The first Ordnance Survey Map, One inch to the mile, 1822
Published 1st August 1822 by Major Colby, Tower. Engraved at the Drawing Room in the Tower under the Director of Major Colby, by Benjamin Baker & Assistants. The Writing by Ebenezer Browne.
After the Jacobite rebellion of 1745, the Duke of Cumberland realised that the army had no decent maps to help track down escaped rebels. Two years later, King George II charged Lieutenant-Colonel David Watson with carrying out a military survey of the Highlands in order to finish off Cumberland’s work of subjugating the clans. A detailed drawn map scaled at one inch to 1,000 yards resulted. Among Watson’s assistants was William Roy (1726–1790) who repeatedly made suggestions that the rest of the British Isles should also be mapped out at a scale of one inch to one mile. His proposals were repeatedly rejected on grounds of expense. *
In 1783 the Royal Societies of London and Paris decided to resolve a long-running dispute about the relative positions of their observatories by connecting them by a system of triangulation, at the time the only way to measure distances and positions accurately. William Roy, now Major-General of the Royal Engineers, played a leading role in this project, which became known as the Principal Triangulation of Great Britain (1783–1853), assisted by men of the Royal Artillery. The military connection lasted until 1983.
Roy commissioned a new measuring tool to carry out the job, the complex and sophisticated Ramsden theodolite, which could measure distances both horizontally and vertically. He used this new tool to create a new base line in the middle of Hounslow Heath, just west of Chiswick. He dreamt that from there, eventually the whole country could be measured out, creating “a map of the British Islands” that would be “greatly superior in point and accuracy to any that is now extant.”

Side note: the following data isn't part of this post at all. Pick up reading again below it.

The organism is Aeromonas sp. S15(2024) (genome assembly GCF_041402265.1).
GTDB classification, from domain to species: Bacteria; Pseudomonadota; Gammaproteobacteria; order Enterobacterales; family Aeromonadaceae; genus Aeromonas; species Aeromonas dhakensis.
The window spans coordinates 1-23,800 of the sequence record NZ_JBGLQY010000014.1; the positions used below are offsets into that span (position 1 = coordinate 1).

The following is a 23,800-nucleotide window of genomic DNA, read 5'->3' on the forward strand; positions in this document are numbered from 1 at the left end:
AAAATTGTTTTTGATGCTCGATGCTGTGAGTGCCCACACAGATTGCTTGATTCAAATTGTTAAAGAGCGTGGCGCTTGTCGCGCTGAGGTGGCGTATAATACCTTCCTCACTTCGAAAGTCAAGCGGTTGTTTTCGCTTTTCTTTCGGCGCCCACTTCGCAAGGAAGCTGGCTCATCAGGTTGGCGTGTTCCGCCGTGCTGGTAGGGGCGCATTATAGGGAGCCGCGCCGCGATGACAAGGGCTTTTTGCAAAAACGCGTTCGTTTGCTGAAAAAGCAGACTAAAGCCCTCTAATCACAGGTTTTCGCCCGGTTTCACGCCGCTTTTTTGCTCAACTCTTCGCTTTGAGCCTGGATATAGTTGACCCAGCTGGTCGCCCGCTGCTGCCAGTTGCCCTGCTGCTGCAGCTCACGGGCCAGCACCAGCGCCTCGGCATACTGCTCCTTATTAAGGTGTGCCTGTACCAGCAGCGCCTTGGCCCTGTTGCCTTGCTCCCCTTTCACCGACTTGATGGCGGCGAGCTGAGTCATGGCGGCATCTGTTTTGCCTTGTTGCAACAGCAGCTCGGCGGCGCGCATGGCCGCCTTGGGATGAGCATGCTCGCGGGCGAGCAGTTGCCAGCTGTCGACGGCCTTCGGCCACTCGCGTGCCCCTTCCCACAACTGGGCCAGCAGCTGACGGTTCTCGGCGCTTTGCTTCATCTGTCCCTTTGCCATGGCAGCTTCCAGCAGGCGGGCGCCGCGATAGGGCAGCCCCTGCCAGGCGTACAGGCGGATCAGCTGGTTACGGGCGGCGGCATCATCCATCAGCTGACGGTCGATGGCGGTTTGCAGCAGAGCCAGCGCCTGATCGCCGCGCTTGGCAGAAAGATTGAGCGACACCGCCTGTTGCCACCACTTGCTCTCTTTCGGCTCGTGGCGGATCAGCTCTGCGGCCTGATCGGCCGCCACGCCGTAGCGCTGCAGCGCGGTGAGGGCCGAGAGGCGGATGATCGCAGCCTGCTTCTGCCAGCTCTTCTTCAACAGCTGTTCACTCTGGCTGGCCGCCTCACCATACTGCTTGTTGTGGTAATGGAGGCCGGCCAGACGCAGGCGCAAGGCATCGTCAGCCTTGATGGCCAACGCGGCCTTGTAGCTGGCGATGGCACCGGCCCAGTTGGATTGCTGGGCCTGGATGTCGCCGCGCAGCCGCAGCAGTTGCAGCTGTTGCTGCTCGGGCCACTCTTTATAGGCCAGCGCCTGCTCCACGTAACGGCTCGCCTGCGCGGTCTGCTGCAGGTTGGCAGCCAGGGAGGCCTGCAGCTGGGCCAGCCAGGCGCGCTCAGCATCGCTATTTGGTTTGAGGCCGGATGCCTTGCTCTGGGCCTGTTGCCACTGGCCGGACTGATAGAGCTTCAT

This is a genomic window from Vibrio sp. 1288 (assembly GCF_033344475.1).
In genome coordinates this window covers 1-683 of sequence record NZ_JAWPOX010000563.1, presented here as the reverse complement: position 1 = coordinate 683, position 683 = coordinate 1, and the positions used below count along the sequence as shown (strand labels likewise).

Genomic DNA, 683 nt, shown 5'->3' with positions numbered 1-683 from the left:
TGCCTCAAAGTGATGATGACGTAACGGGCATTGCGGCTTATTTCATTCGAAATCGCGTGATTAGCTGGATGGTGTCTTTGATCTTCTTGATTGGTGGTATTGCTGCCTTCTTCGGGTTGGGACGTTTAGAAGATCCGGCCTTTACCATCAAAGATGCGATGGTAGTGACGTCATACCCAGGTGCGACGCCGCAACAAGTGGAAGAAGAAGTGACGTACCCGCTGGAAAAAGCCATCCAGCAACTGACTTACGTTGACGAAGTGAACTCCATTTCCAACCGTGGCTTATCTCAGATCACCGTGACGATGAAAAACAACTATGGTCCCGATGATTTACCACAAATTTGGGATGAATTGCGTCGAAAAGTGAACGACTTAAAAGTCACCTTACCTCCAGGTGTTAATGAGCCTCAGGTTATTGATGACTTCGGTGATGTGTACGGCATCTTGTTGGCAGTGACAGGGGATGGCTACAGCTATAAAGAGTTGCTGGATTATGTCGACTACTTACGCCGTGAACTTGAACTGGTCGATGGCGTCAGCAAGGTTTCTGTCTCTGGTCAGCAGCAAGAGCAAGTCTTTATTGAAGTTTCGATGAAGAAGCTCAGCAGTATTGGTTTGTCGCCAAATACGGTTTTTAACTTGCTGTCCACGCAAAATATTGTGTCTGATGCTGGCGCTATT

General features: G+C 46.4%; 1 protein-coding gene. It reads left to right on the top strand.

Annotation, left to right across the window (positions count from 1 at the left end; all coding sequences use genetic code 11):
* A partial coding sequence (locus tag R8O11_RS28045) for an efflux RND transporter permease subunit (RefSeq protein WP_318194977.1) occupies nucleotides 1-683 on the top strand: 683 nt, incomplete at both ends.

The Duke of Richmond, then Master-General of the Ordnance, in charge of all the forts and munitions of the Army and Navy, a sort of early predecessor of the Ministry of Defence, was impressed with the Ramsden theodolite and authorised the purchase of a second instrument for £373 14s on 21 June 1791. This date is now considered the foundation date of the Ordnance Survey.
Mapping began with the coastlines, as these were of the utmost importance for the defence of the realm. Publication began in 1801 in Kent but didn’t get to Chiswick until 1822 (after being withdrawn from sale between 1811 and 1816 for fear that they might be helpful to a planned Napoleonic invasion). This ‘Old Series’ consisted of 110 sheets, with the Isle of Man only published in 1873.**
Surveyors worked on a scale of two inches to one mile, which was reduced to one inch to one mile when printed, and engraved ‘in reverse’ on copper plates. There was usually a ten- to fifteen-year time lag from survey to publication, something hard to comprehend nowadays. The public could buy maps either directly from the Ordnance Survey at the Tower of London, or from one specialist map seller at Charing Cross, but at three guineas (£3 3s) per map they were not cheap.
This map of 1822 therefore represents one of the very earliest Ordnance Surveys of the Chiswick area, done at a smaller scale of one inch to one mile than later OS maps.
Acknowledgements: ©Crown Copyright 1822. From the collections at London Metropolitan Archives, City of London.
* See Richard Oliver, Ordnance Survey Map: A Concise Guide for Historians, The Charles Close Society for the Study of Ordnance Survey Maps, 2005
** J.B.Harley, The Historian’s Guide to Ordnance Survey Maps, reprinted from The Amateur Historian, with additional material, published for the Standing Conference of Local History, Blackfriars Press, 1964; J.B.Harley, Ordnance Survey Maps: A descriptive manual, Southampton Ordnance Survey, 1975